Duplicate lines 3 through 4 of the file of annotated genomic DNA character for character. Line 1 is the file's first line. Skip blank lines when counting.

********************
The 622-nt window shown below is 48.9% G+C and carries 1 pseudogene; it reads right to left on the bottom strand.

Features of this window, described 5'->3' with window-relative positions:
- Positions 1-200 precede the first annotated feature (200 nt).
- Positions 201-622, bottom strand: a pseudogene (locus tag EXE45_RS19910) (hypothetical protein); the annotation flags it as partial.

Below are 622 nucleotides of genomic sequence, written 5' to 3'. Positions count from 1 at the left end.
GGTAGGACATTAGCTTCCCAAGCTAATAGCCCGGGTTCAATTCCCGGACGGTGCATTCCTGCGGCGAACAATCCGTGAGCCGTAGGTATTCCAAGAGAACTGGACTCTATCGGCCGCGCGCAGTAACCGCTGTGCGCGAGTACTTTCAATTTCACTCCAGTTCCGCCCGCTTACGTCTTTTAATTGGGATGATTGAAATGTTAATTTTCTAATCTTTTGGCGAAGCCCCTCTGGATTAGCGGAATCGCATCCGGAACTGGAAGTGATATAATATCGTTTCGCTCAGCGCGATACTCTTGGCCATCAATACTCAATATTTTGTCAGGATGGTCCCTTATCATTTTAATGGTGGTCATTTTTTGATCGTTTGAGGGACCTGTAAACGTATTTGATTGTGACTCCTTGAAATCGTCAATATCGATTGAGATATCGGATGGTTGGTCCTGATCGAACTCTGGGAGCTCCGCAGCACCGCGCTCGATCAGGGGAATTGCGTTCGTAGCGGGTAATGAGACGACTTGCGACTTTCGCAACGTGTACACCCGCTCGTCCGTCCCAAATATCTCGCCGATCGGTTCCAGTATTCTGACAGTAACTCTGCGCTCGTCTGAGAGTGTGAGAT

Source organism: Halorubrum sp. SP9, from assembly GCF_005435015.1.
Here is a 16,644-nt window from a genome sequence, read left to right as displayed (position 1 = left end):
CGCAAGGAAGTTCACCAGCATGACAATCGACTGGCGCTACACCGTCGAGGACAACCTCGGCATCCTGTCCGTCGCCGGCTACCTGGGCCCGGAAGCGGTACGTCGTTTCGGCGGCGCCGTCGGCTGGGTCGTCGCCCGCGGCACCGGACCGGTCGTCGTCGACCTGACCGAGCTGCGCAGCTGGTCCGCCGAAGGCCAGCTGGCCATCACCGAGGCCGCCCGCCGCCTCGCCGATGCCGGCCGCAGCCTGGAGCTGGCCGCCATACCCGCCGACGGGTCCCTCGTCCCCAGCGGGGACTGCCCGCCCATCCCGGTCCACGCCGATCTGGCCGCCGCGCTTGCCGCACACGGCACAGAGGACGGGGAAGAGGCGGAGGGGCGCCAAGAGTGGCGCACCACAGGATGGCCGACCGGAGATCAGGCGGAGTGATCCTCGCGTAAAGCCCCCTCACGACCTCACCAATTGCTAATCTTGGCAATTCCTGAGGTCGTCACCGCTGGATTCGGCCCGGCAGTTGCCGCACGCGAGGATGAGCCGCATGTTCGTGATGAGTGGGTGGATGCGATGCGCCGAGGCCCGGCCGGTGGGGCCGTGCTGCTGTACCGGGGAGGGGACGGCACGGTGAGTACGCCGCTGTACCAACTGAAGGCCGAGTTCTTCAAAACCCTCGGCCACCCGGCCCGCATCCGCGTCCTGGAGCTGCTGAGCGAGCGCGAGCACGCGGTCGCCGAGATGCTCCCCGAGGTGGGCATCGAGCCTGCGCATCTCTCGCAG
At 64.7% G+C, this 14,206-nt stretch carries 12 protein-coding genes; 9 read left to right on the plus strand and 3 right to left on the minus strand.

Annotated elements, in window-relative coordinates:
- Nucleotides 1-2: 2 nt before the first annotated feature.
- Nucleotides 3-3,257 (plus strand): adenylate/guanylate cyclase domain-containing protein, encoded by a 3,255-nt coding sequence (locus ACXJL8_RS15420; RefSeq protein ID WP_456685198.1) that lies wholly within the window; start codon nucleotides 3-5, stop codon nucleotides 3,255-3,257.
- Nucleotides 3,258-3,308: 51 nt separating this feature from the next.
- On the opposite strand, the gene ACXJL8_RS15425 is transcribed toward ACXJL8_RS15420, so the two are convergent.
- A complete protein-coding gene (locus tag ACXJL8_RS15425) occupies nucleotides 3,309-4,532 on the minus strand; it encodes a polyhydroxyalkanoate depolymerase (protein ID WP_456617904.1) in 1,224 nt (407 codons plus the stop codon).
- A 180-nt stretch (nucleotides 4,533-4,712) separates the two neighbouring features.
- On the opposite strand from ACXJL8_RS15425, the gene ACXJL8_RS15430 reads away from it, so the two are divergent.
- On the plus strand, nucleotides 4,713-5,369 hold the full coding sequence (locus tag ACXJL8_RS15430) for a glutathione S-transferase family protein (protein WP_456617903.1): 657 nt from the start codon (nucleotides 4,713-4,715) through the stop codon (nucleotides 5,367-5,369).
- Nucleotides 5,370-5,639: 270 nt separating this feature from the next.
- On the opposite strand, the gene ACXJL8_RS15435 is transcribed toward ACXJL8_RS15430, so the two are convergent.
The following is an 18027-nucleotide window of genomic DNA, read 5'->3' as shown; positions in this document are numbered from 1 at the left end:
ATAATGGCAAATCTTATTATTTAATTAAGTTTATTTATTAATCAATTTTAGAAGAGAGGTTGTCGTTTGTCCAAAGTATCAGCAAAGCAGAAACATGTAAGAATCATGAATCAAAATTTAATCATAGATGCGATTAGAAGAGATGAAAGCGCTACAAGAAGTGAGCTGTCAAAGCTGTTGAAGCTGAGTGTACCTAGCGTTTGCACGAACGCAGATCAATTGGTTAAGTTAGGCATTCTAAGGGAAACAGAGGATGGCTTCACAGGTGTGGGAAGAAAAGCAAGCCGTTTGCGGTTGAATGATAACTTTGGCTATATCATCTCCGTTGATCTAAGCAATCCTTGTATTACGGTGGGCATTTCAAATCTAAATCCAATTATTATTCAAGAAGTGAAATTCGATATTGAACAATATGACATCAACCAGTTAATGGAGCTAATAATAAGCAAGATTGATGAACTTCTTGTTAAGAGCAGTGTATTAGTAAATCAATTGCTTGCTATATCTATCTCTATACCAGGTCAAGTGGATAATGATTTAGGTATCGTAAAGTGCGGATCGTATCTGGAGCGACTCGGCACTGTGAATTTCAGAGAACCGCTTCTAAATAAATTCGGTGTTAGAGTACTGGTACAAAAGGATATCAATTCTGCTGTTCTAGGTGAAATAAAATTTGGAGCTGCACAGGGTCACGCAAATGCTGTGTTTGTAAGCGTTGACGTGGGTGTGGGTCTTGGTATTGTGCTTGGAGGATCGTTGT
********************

- Positions 1-200 precede the first annotated feature (200 nt).
- Positions 201-622, bottom strand: a pseudogene (locus tag EXE45_RS19910) (hypothetical protein); the annotation flags it as partial.